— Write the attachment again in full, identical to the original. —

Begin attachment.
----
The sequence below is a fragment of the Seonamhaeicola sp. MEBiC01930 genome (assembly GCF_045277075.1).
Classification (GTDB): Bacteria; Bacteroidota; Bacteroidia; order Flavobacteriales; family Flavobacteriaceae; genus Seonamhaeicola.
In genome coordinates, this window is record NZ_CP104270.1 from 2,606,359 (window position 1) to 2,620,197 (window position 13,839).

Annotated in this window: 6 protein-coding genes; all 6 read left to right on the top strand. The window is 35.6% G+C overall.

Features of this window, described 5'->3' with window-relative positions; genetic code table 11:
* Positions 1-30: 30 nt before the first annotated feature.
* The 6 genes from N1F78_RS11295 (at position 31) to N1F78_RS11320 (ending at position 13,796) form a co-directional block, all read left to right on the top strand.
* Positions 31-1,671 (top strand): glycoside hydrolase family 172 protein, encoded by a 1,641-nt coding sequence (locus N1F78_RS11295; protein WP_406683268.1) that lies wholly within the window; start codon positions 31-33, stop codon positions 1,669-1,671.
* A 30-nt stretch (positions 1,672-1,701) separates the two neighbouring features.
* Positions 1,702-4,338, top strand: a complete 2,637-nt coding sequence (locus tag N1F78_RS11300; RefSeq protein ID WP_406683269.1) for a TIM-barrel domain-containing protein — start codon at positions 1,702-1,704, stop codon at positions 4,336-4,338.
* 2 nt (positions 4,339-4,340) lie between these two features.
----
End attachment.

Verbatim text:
The sequence below is a fragment of the Seonamhaeicola sp. MEBiC01930 genome (assembly GCF_045277075.1).
Classification (GTDB): Bacteria; Bacteroidota; Bacteroidia; order Flavobacteriales; family Flavobacteriaceae; genus Seonamhaeicola.
In genome coordinates, this window is record NZ_CP104270.1 from 2,606,359 (window position 1) to 2,620,197 (window position 13,839).

Annotated in this window: 6 protein-coding genes; all 6 read left to right on the top strand. The window is 35.6% G+C overall.

Features of this window, described 5'->3' with window-relative positions; genetic code table 11:
* Positions 1-30: 30 nt before the first annotated feature.
* The 6 genes from N1F78_RS11295 (at position 31) to N1F78_RS11320 (ending at position 13,796) form a co-directional block, all read left to right on the top strand.
* Positions 31-1,671 (top strand): glycoside hydrolase family 172 protein, encoded by a 1,641-nt coding sequence (locus N1F78_RS11295; protein WP_406683268.1) that lies wholly within the window; start codon positions 31-33, stop codon positions 1,669-1,671.
* A 30-nt stretch (positions 1,672-1,701) separates the two neighbouring features.
* Positions 1,702-4,338, top strand: a complete 2,637-nt coding sequence (locus tag N1F78_RS11300; RefSeq protein ID WP_406683269.1) for a TIM-barrel domain-containing protein — start codon at positions 1,702-1,704, stop codon at positions 4,336-4,338.
* 2 nt (positions 4,339-4,340) lie between these two features.